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I just watched the ESPN video on the Blog post. Now I'm just ready to puke. The sheer glibness of it all just got me angrier, when combined with his interview quote above, which has disturbed me more all day. I'd love to tell him about my worst night, and see how that compares to a hard day in the NFL.

I did like the panelist at the end who suggested that there was a message disconnect - how can he be an Army role model if the hardest thing he's done is Buckner? What's the message to the people. He should at least serve two before being let go.

I also applauded the LT whose guilt got the better of him. Granted, leaving minor league ball is not leaving the NFL, but still.

Anyone know if the policy applies to all soldiers, ROTC grads, or OCS grads? Or is it just USMA?
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Old 05-01-2008   #18
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Default In this case

Quote:
He branched ADA (I looked it up)
stands for A Different Army.

Sad.

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Old 05-01-2008   #19
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Quote:
Originally Posted by MattC86 View Post
"if you don't have to be one, I would suggest you not be one."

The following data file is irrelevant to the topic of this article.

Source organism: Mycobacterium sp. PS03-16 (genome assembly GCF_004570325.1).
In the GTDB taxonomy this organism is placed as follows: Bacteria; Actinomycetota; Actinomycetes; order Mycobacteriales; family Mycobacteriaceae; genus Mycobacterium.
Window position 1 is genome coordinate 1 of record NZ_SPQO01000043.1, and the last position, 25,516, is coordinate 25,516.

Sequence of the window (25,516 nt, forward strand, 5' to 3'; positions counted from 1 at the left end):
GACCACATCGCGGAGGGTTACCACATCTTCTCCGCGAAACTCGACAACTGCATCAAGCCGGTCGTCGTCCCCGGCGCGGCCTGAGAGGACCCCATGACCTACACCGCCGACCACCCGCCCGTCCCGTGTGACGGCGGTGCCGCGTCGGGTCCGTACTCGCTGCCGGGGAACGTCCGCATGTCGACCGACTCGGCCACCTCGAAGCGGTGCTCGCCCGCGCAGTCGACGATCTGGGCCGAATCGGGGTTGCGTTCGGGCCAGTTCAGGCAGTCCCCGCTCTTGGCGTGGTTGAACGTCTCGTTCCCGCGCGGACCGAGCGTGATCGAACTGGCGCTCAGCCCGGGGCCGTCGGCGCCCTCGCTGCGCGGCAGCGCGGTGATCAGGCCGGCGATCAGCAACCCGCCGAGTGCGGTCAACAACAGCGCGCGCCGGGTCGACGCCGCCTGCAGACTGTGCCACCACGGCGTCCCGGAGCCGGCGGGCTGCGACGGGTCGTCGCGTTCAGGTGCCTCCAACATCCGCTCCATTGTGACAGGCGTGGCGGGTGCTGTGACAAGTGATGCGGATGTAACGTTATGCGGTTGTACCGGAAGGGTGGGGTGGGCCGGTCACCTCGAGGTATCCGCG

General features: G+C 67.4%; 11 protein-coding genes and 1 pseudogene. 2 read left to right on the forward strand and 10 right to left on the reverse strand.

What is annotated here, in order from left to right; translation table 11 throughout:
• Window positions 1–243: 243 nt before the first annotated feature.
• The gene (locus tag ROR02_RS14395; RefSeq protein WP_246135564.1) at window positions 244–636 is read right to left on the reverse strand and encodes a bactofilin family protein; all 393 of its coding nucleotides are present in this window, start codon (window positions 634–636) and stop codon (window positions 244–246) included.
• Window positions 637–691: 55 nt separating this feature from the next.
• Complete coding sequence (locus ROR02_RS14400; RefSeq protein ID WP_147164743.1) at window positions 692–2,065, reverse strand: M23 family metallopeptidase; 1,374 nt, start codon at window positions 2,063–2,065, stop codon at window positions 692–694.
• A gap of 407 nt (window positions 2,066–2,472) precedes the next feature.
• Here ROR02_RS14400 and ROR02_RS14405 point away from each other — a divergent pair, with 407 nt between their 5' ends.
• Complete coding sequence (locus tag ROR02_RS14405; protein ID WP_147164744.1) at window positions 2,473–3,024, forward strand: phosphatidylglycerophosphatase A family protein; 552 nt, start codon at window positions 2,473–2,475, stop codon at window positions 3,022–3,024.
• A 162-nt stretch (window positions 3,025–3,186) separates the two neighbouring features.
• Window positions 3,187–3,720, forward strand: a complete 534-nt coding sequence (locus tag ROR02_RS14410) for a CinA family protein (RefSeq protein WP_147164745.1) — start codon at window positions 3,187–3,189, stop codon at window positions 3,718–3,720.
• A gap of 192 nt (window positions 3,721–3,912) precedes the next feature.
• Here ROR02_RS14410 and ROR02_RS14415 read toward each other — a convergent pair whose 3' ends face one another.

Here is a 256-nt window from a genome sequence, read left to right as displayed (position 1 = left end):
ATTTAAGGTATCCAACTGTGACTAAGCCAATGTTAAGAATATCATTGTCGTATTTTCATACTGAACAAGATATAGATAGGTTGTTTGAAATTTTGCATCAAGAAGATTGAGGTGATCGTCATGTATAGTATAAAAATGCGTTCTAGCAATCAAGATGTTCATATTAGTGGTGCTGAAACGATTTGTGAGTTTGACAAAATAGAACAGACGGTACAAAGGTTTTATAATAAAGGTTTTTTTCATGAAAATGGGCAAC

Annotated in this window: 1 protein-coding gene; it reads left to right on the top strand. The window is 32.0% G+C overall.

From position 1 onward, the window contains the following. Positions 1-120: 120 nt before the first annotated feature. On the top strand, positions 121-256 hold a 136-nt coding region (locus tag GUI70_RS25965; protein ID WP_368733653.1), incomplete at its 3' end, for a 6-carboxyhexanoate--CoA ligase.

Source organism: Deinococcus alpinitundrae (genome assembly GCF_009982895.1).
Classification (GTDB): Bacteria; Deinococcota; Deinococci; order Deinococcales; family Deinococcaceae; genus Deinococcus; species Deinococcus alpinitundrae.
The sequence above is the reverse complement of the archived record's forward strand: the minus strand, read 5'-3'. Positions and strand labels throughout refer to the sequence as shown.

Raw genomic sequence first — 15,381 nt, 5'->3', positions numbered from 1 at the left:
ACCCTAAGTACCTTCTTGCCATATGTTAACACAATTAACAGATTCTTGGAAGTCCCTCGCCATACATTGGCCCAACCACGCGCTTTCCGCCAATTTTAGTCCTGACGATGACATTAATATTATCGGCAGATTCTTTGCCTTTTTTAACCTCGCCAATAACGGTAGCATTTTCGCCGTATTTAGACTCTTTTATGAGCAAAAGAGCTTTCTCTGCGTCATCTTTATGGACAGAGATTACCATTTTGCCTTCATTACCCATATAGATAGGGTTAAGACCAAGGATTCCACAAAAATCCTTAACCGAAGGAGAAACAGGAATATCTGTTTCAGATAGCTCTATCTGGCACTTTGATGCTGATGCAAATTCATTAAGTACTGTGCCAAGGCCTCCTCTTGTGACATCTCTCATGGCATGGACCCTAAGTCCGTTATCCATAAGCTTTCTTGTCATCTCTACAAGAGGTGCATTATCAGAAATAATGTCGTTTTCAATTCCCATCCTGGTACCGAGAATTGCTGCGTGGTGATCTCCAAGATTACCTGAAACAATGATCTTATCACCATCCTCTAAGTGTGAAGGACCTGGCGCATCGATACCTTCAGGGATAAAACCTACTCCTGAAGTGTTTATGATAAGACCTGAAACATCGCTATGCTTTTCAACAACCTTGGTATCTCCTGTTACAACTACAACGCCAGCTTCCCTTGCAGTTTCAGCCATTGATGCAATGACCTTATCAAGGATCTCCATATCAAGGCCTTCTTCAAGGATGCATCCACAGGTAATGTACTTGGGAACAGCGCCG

All,

The reporter who said this statement is named Lisa Salters. I have a line on her email. I will post it up when I get it. I have a few questions to ask her.

S/F

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Old 05-01-2008   #20
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Default Campbell needs to go...

not to the NFL but to IZ or AF first. He should not be allowed to dodge the bullet of his service commitment to the Army and the American taxpayer who footed the bill for his education.

My daughter applied five freakin times to WooPoo on the Hudson and was denied each time. Even after she enlisted they denied her request to go to MAPS. She will be headed for Mosul with her MP company in October.

Seems she has more balls than Campbell, but then again that's not a requirement to attend.